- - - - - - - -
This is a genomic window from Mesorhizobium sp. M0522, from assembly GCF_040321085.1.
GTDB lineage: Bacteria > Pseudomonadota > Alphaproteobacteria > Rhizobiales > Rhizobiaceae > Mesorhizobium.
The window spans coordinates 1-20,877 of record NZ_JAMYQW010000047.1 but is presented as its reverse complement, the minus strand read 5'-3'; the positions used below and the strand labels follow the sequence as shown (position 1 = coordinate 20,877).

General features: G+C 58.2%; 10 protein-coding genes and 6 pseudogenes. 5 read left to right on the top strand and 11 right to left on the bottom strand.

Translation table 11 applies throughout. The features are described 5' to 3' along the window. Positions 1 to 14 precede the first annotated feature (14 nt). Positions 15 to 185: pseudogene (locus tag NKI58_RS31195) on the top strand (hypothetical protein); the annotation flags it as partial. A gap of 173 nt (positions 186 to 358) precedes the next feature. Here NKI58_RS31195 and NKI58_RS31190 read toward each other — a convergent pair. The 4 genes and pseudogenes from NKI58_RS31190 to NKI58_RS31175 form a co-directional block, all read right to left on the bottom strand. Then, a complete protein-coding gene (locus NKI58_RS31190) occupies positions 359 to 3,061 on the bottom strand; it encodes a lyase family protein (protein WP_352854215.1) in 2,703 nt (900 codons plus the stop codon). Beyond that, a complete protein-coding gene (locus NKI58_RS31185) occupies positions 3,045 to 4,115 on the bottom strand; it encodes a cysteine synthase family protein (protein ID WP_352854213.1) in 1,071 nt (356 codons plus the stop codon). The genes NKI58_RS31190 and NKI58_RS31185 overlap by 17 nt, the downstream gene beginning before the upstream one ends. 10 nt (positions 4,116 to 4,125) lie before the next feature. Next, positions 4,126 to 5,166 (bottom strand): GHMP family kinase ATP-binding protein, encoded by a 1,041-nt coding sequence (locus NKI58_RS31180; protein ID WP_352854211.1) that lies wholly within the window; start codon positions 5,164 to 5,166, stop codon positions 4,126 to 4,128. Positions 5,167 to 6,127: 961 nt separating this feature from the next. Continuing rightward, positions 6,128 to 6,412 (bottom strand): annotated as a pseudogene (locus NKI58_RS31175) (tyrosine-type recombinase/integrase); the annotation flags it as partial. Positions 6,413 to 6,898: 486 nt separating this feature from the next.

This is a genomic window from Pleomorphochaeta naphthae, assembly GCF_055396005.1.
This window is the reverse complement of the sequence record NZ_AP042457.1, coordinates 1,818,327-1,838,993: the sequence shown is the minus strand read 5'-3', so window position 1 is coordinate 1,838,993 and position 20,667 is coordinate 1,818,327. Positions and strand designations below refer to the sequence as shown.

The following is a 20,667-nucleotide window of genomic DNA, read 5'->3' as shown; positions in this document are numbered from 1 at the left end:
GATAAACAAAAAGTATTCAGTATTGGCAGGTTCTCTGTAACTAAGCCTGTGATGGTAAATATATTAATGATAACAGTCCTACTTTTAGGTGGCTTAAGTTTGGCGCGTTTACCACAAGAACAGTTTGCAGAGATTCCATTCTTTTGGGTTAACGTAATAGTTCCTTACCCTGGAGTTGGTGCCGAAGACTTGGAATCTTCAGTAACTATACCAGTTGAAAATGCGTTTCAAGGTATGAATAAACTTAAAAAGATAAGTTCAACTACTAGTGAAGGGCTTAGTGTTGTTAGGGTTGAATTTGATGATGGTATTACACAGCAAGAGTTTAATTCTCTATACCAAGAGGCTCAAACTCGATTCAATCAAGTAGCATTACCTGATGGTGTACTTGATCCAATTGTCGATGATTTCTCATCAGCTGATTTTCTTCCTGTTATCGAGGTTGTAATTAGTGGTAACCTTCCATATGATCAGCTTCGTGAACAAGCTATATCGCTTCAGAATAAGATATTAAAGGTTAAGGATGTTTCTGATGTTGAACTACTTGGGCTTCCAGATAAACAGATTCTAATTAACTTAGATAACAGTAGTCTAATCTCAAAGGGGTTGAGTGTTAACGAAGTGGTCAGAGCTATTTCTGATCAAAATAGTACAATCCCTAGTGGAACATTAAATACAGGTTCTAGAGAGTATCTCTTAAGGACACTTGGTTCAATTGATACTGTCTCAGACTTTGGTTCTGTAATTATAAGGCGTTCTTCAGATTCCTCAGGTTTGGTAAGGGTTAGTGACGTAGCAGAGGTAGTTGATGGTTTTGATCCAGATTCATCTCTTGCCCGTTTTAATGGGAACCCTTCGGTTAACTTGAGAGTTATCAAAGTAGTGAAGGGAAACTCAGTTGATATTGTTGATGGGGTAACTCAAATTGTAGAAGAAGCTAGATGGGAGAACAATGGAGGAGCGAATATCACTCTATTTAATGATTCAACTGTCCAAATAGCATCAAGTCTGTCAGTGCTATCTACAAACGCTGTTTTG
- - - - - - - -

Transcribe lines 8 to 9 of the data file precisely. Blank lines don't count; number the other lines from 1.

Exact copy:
The following is a 20,667-nucleotide window of genomic DNA, read 5'->3' as shown; positions in this document are numbered from 1 at the left end:
GATAAACAAAAAGTATTCAGTATTGGCAGGTTCTCTGTAACTAAGCCTGTGATGGTAAATATATTAATGATAACAGTCCTACTTTTAGGTGGCTTAAGTTTGGCGCGTTTACCACAAGAACAGTTTGCAGAGATTCCATTCTTTTGGGTTAACGTAATAGTTCCTTACCCTGGAGTTGGTGCCGAAGACTTGGAATCTTCAGTAACTATACCAGTTGAAAATGCGTTTCAAGGTATGAATAAACTTAAAAAGATAAGTTCAACTACTAGTGAAGGGCTTAGTGTTGTTAGGGTTGAATTTGATGATGGTATTACACAGCAAGAGTTTAATTCTCTATACCAAGAGGCTCAAACTCGATTCAATCAAGTAGCATTACCTGATGGTGTACTTGATCCAATTGTCGATGATTTCTCATCAGCTGATTTTCTTCCTGTTATCGAGGTTGTAATTAGTGGTAACCTTCCATATGATCAGCTTCGTGAACAAGCTATATCGCTTCAGAATAAGATATTAAAGGTTAAGGATGTTTCTGATGTTGAACTACTTGGGCTTCCAGATAAACAGATTCTAATTAACTTAGATAACAGTAGTCTAATCTCAAAGGGGTTGAGTGTTAACGAAGTGGTCAGAGCTATTTCTGATCAAAATAGTACAATCCCTAGTGGAACATTAAATACAGGTTCTAGAGAGTATCTCTTAAGGACACTTGGTTCAATTGATACTGTCTCAGACTTTGGTTCTGTAATTATAAGGCGTTCTTCAGATTCCTCAGGTTTGGTAAGGGTTAGTGACGTAGCAGAGGTAGTTGATGGTTTTGATCCAGATTCATCTCTTGCCCGTTTTAATGGGAACCCTTCGGTTAACTTGAGAGTTATCAAAGTAGTGAAGGGAAACTCAGTTGATATTGTTGATGGGGTAACTCAAATTGTAGAAGAAGCTAGATGGGAGAACAATGGAGGAGCGAATATCACTCTATTTAATGATTCAACTGTCCAAATAGCATCAAGTCTGTCAGTGCTATCTACAAACGCTGTTTTG